Lacklustre Market Debut For China’s Answer To YouTube

China’s answer to the video sharing social media platform YouTub, which is banned in the country – Bilibili, has slumped on its debut at the stock market soon after they were launched on the Hong Kong stock exchange.

The share price of the company opened at HKD$790 ($101.6), which is 2.2 per cent below their issue price and later dropped by another 4 per cent.

The Chinese firm hopes to be able to generate more revenues through subscriptions just like Netflix.

This public listing is one of the latest to be done at a Chinese stock exchange by Chinese tech companies in what is being referred to as “homecomings” for Chinese firms that were listed in exchanges in the United States.

An increased scrutiny from market regulators in the United States which were initiated by the former US president Donald Trump and his administration has prompted the Chinese companies to seek out and launch secondary listings in Hong Kong.

According to analysts, the Chinese companies weary of US regulators want to have an insurance in the eventuality of them being kicked out of US exchanges. The process of delisting from US exchanges has already been initiated for three Chinese telecommunications companies.

Chinese state-backed telcos China Telecom, China Unicom and China Mobile were suspended from the New York Stock Exchange in January this year.

There has not always been the same level of enthusiasm of investors to the “Homecoming” listings compared to those from some other listings by tech companies of China.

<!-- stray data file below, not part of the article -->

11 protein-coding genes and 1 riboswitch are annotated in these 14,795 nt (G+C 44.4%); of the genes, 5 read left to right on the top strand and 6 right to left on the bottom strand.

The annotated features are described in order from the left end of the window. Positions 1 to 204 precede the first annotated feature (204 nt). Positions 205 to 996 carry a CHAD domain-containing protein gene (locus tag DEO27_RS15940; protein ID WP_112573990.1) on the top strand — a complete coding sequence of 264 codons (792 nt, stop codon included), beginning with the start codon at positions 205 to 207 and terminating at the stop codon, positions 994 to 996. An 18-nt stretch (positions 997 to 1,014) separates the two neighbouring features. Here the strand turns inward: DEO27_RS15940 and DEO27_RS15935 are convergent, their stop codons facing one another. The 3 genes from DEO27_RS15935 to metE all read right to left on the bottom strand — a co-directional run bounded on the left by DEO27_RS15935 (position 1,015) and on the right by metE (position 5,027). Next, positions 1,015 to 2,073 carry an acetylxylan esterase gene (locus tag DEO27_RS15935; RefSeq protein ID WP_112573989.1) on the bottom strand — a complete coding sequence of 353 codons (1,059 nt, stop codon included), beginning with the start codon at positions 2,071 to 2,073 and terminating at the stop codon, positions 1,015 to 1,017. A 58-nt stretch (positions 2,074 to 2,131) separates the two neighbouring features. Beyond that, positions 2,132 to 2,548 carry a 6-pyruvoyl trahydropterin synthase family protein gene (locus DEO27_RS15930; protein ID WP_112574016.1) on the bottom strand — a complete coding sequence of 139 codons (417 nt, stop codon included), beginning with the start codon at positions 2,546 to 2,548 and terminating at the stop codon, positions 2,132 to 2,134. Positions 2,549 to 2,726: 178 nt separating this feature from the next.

Last week, when the shares of the internet search giant Baidu got publicly listed at the stock exchange in Hong Kong, there was but a small increment in price upon debut. And last year, a lacklustre secondary launch was also experienced by Chinese ecommerce giant JD.com.

At a share value of $104 each at its launch, Bilibili was able to raise only $2.6bn last week which was lower than the $3bn target that the company had set of generating from the public listing.

According to Refinitiv data, since the public listing of Yum China Holdings whose shares dropped by 6.3 per cent in debut in September last year, the debut performance Hong Kong of Bilibili is the weakest amongst the major share market offering at the exchange.

Even though prospectus of Bilibili says that its revenues have almost tripled since 2018, the company is still a loss making one. In the last quarter of 2020, the video sharing platform had 202 million monthly average users, according to its prospectus, which was 55 per cent higher than in the same period a year ago.

Compared to the number of monthly average users of rival video platform Kuaishou, that number of Bilibili was quite lower. Last month, the public listing of Kuaishou saw its stocks surging almost 190 per cent at its share market launch.

Bilibili also faces increasingly stiff competition from a range of other home-grown Chinese video platforms. But the company plans to follow the subscription model of business of Netflix which it hopes will help it to become profitable by by offering premium content to subscribers.

(Adapted from BBC.com)

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